|Publication number||US4264192 A|
|Application number||US 06/087,411|
|Publication date||Apr 28, 1981|
|Filing date||Oct 22, 1979|
|Priority date||Oct 22, 1979|
|Publication number||06087411, 087411, US 4264192 A, US 4264192A, US-A-4264192, US4264192 A, US4264192A|
|Inventors||Maurice R. Robb|
|Original Assignee||Robb Maurice R|
|Export Citation||BiBTeX, EndNote, RefMan|
|Patent Citations (2), Referenced by (4), Classifications (7)|
|External Links: USPTO, USPTO Assignment, Espacenet|
This application is related to, and priority benefit is claimed with respect to, my co-pending application which issued as U.S. Pat. No. 4,171,903 on Oct. 23, 1979, for Variable Punch Press System For Four Color Work.
This invention relates generally to four color separation photography and the like and generally to a system for pre-alignment of color separations to improve stripping.
A principal object of this invention is to provide a system for alignment of color separations which can be used by unskilled labor to produce registration for color work as good as that produced by skilled labor.
In the prior art various systems have been described including the disclosure in my U.S. Pat. No. 4,171,903, issued Oct. 23, 1979.
That Application discloses a system of first and second punching presses for providing automatic registration for four-color image stripping.
In addition to the above, the following brochure describes Japanese-manufacture photoelectric equipment for color separation alignment: "DS Stripping System, Automatic Registering Punches MR 200 B; Rotary Film Stripping Table RT200E,G."
This is believed to describe a system employing photocell-located punches in four color work.
However, it is believed that no combination of known art will provide the advantages of the present system which appear in the objects and description.
Further objects of this invention are to provide a system as described which makes stripping as nearly automatic as possible, which enables unskilled or semi-skilled workers to do uniformly good quality work at a high productivity rate, which requires a minimum of investment, which is economical, durable, safe, and reliable to use, and which takes up little floor space and is portable.
In brief summary given for cursive description only and not as limitation the invention includes a system providing coacting location hole and transfer hole structure with fiducial marking to align in location color separations of a set.
The above and other objects and advantages of this invention will become more readily apparent on examination of the following description, including the drawings, in which like reference numerals refer to like parts:
FIG. 1 is a perspective diagram of apparatus for a first step in four color separation process according to the invention;
FIG. 2 is a perspective fragmentary diagram of apparatus in a second step in the invention;
FIG. 3 is a perspective diagram of apparatus in a thrid step of the invention;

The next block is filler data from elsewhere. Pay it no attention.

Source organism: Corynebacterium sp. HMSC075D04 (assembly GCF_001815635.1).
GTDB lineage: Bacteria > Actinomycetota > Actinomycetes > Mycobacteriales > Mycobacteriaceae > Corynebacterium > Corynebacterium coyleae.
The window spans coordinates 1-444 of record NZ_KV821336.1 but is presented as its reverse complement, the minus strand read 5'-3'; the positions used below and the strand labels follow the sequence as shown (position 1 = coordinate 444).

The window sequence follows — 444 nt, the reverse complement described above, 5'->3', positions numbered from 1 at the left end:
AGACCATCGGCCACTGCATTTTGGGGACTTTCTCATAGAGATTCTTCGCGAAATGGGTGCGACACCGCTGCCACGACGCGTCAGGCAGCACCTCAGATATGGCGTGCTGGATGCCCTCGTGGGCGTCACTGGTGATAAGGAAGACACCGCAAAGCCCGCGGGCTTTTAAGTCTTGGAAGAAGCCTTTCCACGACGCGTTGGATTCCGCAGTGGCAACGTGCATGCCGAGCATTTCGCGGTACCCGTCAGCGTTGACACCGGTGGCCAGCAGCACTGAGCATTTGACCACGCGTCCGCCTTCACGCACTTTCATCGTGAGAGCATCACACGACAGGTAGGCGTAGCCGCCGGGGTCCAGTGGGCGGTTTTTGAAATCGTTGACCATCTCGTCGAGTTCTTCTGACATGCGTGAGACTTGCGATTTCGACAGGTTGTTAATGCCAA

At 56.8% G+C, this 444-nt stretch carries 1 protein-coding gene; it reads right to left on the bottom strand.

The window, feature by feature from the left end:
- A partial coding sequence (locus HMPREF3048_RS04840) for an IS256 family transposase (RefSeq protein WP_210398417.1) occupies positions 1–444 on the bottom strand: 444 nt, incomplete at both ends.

FIG. 4 is a perspective fragmentary diagram of apparatus in a fourth step of the invention;
FIG. 5 is a perspective diagram of apparatus in a fifth step of the invention;
FIG. 6 is a perspective diagram of apparatus in a sixth step of the invention; and
FIG. 7 is a schematic diagram of an electrical system.
In the drawings for exposition some of the apparatus has been shown smaller in size than it might preferably be. It will be appreciated that the special table described in relation to the later Figures can readily be 35 by 45 inches (88.9 by 114.3 cm) so as to receive sixteen pieces 81/2×11 inches (21.6 by 27.9 cm).
FIG. 1 shows in schematic form the first step in the system for providing for pre-alignment of a plurality of color separations for stripping: The placing of indicia 20, 22 on color separations 24, 26, 28, 30 in locational correspondence with indicia 20', 22' appearing in the margin of the composite or original 32. All indicia correlate with the color separations precisely, and the color separations may be produced in the same step, if desired.
The indicia may be ring shaped bullseyes. They may be conventionally defined by photoengraving as shown here. Conventional scanner separation apparatus may be used for this, represented by input and output or first and second rotary cylinders 34a and 34b with reciprocating light source 36 on the second rotary cylinder following in synchronism a reciprocating (arrow) scanner head 38 on the first rotary cylinder. The dashed line 40 indicates a conventional mechanical or electrical tie synchronizing the reciprocating parts. The dashed line 42 indicates similarly a conventional tie synchronizing rotation of the first and second rotary cylinders. Conventionally, vacuum is used to hold the 35 mm or other original and the color separations on the respective rotary cylinders.
Two scanner pins and holes are typically used in mounting the sheets to the rotary cylinder; these are not shown because conventional and not otherwise used in the present system.
FIG. 2 shows the second step, hole-keying a first color separation 24 to a conventional carrier 44 (corner turned up for exposition) in location for burning in at a window 46 in the carrier. (Bullseyes 20, 22 are not used in this step.)
A regular grid of hole making elements in pre-set or pre-determined spacing on center is employed according to this invention for this combinational step.
For the purpose an intermediate punch holder 48 having a grid of holes 50 may hold the punches 52 each of which may have a return spring 54 in place over the die 56 which has a corresponding grid of holes 58. A ram plate 60 may be used to force the punches through the color separation and carrier into selected holes of the grid of holes in the die. Any conventional system for holding these elements and reciprocating the ram plate may be used; arrow 62 represents such.
Means and method in this step may, as indicated here, be like those disclosed in my aforesaid U.S. Pat. No. 4,171,903, issued Oct. 23, 1979.
The result of this step is the production of preset-spacing holes 64 in the margin or non-image portion of the first color separation and corresponding holes in the carrier. As will be explained, in processing succeeding color separations of the set, this step is not used.